# [Cryptography] Is there a good algorithm providing both compression and encryption at the same time?

Jerry Leichter leichter at lrw.com
Fri May 8 06:50:23 EDT 2015

```On May 7, 2015, at 8:15 PM, Ray Dillinger <bear at sonic.net> wrote:
>>> I would be interested in scientific articles or any interesting pointer.
>> I doubt there's much work on something like this because I don't see how it could be very good.
>> A compressor works by removing redundancy from the input.  The compressed text will reveal where the redundancy was.
> ...[I]f compression is perfect, then the
> compressed text, like encrypted text, is indistinguishable
> from random noise.  A compressor, after all, works by removing
> redundancy from the input.  When there is no redundancy there
> is no way to tell whether an equiprobable sequence of bits
> means one thing or another thing -- only that both things were
> within 50% of equally likely to be expressed because they both
> mapped to the same bit length.
There's a fundamental problem with this argument:  In the case of compression, there's no secret information.  Anyone can run the decompression algorithm.  The output may "look like noise", but it's readily distinguishable from noise by anyone.  (This is different from compression, where it's distinguishable from noise by an opponent who has the key, subject to whatever security constraints apply, e.g., polynomial bound on opponent time.)  The original proposal being discussed kept some of the information from the opponent - i.e., it assumed a compression that used a dictionary which was itself encrypted, so for simplicity we assume it's just not present.  But as the example I gave showed, that failed to hide some of the information - e.g., in an LZ-style compression, the exact pattern of repetitions of previous strings is revealed, even if the opponent doesn't know what strings are being repeated.  Still, given some known (or guessed) ciphertext, this is quite damaging.  (And it's certainly a good *distinguisher* from random noise.  I don't know what the output of an LZ encoder on random input looks like, but it's certainly going to have characteristics far from, say, English texts.)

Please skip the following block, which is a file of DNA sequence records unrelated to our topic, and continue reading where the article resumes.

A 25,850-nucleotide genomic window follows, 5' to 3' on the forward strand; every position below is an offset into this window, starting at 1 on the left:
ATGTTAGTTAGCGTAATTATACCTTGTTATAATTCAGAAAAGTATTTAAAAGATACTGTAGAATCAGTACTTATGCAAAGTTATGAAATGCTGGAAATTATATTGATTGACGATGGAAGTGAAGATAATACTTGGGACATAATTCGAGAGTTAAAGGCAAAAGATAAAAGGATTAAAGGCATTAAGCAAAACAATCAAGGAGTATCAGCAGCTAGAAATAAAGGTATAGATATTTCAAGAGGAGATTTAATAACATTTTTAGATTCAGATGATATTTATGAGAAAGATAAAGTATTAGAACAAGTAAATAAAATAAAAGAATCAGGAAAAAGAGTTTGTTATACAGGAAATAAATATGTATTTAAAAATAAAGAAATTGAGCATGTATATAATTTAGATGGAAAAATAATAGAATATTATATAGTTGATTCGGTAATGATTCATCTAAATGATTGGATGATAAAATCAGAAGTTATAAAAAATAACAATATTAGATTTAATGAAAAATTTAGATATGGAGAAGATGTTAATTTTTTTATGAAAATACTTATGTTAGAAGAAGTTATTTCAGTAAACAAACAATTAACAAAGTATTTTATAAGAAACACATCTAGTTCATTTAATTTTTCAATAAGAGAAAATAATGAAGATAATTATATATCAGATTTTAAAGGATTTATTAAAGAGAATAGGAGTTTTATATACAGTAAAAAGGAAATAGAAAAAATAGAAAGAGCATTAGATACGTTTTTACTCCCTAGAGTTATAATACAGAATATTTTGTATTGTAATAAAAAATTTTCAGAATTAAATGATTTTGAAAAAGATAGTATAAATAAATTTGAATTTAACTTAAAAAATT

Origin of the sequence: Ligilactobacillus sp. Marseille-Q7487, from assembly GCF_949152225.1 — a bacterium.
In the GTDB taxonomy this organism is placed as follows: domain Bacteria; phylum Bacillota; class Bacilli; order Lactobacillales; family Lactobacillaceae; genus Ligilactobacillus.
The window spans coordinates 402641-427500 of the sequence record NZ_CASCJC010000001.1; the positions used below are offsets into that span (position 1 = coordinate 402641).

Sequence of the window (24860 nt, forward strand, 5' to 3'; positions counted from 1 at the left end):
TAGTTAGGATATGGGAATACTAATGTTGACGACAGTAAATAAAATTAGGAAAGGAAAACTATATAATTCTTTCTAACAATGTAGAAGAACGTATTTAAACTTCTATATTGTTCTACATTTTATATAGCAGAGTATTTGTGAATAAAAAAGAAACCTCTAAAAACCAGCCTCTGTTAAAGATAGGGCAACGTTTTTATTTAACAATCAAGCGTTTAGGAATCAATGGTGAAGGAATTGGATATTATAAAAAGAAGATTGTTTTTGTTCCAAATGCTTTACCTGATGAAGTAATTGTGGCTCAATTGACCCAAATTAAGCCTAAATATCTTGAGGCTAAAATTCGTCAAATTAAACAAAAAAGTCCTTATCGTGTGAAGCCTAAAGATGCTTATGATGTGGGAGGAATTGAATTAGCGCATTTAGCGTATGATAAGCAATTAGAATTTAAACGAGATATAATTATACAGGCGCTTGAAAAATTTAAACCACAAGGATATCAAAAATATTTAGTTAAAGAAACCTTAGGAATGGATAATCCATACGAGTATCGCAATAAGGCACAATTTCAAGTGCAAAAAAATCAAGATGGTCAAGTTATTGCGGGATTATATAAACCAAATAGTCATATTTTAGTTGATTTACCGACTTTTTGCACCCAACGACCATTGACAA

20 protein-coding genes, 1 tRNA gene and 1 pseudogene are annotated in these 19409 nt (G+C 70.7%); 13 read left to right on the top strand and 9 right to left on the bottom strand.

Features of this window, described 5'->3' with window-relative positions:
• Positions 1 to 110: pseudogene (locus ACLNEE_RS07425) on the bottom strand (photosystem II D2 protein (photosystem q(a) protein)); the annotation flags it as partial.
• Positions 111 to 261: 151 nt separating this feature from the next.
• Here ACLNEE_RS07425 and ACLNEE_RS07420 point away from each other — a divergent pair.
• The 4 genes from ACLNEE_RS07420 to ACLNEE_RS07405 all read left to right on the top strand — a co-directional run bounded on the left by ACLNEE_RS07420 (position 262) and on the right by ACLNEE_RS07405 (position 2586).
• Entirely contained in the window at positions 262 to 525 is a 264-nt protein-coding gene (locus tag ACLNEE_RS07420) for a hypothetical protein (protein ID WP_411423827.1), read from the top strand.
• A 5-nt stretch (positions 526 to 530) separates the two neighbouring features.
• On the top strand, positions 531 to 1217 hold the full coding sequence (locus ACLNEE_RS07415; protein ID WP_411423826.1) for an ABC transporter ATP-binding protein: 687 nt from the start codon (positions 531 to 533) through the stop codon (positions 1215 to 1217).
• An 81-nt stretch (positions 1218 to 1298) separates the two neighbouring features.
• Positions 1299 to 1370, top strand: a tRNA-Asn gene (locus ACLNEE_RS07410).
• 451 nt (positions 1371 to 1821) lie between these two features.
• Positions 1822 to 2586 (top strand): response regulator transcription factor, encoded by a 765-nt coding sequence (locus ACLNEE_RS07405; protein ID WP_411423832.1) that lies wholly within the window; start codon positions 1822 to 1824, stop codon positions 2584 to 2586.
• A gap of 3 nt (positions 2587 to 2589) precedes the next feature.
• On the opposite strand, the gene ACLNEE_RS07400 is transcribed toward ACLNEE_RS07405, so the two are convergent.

> ...[W]hile given a practical, not-very-good
> compression function that symbol-repetition information may
> be available in the compressed text, it _certainly_ won't
> be available in the encrypted compressed text unless your
> encryption is completely broken when considered separately
Err... did you read the message you're responding to, and the message *it* was responding to?  Why would you think I was claiming it was?

> There is absolutely nothing wrong with the "compress then
> encrypt" construction. As folks have pointed out, you must
> never rely on imperfect compression to SERVE AS encryption,
> but encrypting compressed text using a good encryption
> primitive is not worse at hiding its contents than
> encrypting uncompressed text using the same good encryption
> primitive.
This is provably incorrect, in some cases.  I cited a published example (http://cs.unc.edu/~fabian/papers/tissec2010.pdf):  If you take a constant-rate stream of audio samples of speech and run it through any decent encryption, it's secure.  If you first compress the speech using one of the state-of-the-art algorithms designed for this purpose, you can get a factor of 8 or even 16 compression.  The result is a series of varying-length packets whose inter-packet timing is also important.  It's been experimentally verified that just the timing and the lengths of the packets is enough to extract some of the original speech.  So even encrypting such a stream with a one-time-pad is completely ineffective.  Sure, you can insert random filler to hide the packet lengths and inter-packet gap lengths - but then you're throwing away what you gained in compression.

There are cases where compress-before-encrypt is fine.  But there's no general result of this form, nor can there be unless you first reduce your model to that of simple mathematical transformations, ignoring the physical realities of transmission and the side-channel information they inherently leak.

> We usually accept the opponent knowing approximately how long
> a message is because the encrypted message is that long plus
> the length of a known-length IV and rounded up to a block
> boundary.  So I'm not concerned that message length information
> may be only as well hidden as it is with any kind of encryption.
It's good to know that leaked message lengths are fine for you.  I guess I won't be buying your "encrypted conversation" app....  :-)

-- Jerry

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